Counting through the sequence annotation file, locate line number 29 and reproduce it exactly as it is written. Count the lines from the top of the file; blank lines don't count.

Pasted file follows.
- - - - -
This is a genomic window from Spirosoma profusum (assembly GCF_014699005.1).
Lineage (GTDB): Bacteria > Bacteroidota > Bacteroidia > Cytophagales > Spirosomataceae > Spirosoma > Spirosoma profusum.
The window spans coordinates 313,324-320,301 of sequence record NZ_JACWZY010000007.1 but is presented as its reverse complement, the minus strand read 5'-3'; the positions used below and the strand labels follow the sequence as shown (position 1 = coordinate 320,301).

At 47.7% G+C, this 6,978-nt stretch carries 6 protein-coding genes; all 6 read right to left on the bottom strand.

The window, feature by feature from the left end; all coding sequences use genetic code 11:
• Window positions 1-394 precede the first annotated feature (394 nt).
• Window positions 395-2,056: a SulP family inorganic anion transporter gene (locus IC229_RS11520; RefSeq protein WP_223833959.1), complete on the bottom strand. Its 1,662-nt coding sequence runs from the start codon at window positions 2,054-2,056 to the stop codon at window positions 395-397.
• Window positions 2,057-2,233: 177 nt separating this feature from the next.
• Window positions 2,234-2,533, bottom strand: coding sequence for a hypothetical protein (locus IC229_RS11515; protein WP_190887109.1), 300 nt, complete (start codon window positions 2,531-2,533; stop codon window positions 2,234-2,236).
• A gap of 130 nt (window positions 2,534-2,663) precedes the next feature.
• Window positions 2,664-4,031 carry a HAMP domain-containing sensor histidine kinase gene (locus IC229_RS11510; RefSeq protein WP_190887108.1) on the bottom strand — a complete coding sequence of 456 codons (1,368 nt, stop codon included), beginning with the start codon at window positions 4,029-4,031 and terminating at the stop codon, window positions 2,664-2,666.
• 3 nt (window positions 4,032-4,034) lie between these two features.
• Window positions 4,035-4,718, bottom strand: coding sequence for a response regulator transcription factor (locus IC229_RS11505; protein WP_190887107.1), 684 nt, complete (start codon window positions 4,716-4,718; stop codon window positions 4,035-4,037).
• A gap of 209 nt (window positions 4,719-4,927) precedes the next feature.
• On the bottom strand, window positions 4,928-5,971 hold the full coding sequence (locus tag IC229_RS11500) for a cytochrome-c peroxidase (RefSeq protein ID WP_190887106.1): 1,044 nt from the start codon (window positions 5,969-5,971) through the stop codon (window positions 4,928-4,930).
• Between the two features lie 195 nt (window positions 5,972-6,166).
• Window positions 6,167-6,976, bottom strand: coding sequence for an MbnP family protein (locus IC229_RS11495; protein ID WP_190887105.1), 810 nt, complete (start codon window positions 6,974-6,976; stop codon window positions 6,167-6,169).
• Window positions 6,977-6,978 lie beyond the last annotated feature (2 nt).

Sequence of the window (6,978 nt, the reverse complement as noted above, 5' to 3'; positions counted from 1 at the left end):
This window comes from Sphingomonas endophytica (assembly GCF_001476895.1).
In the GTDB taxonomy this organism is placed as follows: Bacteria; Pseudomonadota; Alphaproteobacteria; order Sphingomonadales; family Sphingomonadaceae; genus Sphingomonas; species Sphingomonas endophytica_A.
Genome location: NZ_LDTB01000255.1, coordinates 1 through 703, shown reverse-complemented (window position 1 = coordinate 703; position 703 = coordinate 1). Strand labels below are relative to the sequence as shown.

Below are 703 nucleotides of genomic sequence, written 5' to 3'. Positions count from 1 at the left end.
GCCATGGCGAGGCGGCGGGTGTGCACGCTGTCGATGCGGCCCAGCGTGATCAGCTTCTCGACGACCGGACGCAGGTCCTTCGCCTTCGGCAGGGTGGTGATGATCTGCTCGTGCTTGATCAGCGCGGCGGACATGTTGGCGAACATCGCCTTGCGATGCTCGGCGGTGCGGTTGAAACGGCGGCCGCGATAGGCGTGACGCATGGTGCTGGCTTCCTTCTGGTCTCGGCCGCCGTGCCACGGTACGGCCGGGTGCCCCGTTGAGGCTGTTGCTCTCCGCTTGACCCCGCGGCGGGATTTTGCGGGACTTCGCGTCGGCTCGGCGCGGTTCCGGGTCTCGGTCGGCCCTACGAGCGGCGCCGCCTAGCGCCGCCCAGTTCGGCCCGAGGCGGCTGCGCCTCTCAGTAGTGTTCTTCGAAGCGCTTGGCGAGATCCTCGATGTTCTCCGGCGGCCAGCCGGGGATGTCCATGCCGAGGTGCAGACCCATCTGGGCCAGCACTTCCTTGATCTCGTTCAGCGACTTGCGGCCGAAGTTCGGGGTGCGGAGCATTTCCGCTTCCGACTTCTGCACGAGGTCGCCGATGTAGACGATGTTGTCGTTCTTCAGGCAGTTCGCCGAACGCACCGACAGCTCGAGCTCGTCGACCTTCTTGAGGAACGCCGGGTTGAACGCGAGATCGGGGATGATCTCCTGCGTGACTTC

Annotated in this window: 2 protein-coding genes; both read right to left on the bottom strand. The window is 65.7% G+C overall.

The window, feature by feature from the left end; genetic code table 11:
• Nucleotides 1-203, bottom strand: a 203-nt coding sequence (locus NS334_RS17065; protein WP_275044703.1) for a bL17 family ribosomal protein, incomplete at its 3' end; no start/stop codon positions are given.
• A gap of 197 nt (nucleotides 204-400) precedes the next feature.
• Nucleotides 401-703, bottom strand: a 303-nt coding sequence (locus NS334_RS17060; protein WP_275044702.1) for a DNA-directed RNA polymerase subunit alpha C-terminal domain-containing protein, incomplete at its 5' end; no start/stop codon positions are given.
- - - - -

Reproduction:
• Nucleotides 401-703, bottom strand: a 303-nt coding sequence (locus NS334_RS17060; protein WP_275044702.1) for a DNA-directed RNA polymerase subunit alpha C-terminal domain-containing protein, incomplete at its 5' end; no start/stop codon positions are given.